What are the tall multi-headed yellow flowers at Frohring Field and where can I get seeds?

    Naturalist's Response

    There are several types of sunflowers out there, as well as prairie dock and cup flower, so I’m not sure which one you are referring to. Many of these plants can be purchased from nurseries that sell native plants, and there are some nurseries that even specialize in prairie plants.  Please check on the internet to find these businesses. -Naturalist Denise Wolfe

  • “Bugs on maple tree trunk”

    Question

    What are these bugs on my maple tree? Are they harmful to the tree? Do they bite? Thank you.

    Naturalist's Response

    What I would do without BugGuide.net!!?  I couldn’t really see the insects in the picture very well, so in BugGuide’s search box, I typed “bugs on maple tree trunk.” And what popped up? A picture of insects that looked exactly like yours.  They are bark lice.  They do not bite nor do they harm the tree.  Click here for the BugGuide link with more information.

    Thanks so much for sending a picture.  I learned something, too, this time!

    -Linda Gilbert, Naturalist

  • Why did this tree grow this way?

    Question

    What would cause this kind of odd tree growth along the Old Ironsides Trail in Holbrook Hollows?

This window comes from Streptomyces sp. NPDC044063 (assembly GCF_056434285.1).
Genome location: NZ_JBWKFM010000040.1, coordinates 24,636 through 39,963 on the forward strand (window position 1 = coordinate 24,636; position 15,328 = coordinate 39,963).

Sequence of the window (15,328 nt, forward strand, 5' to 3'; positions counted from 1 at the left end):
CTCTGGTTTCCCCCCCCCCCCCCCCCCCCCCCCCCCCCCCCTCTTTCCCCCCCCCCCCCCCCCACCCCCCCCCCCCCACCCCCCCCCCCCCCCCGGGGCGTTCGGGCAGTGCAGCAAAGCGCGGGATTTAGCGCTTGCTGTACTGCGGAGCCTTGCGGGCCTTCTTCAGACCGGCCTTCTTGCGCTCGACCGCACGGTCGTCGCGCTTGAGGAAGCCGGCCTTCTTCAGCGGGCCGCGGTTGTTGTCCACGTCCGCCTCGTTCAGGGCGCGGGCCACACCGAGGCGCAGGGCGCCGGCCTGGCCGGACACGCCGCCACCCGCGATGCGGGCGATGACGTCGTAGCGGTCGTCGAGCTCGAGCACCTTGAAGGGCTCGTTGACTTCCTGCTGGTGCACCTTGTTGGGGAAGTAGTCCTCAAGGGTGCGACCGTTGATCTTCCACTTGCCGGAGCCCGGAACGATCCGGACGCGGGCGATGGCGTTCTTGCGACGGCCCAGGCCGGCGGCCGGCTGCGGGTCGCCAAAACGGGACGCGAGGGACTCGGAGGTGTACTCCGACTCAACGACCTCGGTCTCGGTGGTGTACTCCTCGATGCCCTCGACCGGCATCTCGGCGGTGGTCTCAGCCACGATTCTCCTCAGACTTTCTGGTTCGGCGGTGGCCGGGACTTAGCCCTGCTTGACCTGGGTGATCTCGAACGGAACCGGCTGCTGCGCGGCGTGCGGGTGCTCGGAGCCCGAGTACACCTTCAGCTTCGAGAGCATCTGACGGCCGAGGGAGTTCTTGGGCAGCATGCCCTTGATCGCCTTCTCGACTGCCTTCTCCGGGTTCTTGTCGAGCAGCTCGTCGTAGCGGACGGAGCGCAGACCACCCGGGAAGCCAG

Naturalist's Response

    I have read in the past that it is caused by an injury to the tree when it was younger and something like another larger tree that’s no longer there could have been growing next to it and forced it to develop that way. -Naturalist Denise Wolfe

    I would agree with what Denise said. There might also have been a larger tree that fell on this tree as a sapling and forced it to grow this way. -Chief Naturalist John Kolar

    Yep. Goes like this: tree falls across another tree, bending its crown to the ground.  Branch on the bent tree takes over, growing upward for the sun.  Eventually, upper part of bent tree dies away, as does the broken or uprooted tree that fell over it. -Naturalist Dan Best

  • Name this spider

    Question

    Is this one of the nursery web spiders? Very large! Found in Munson Twp.

    Naturalist's Response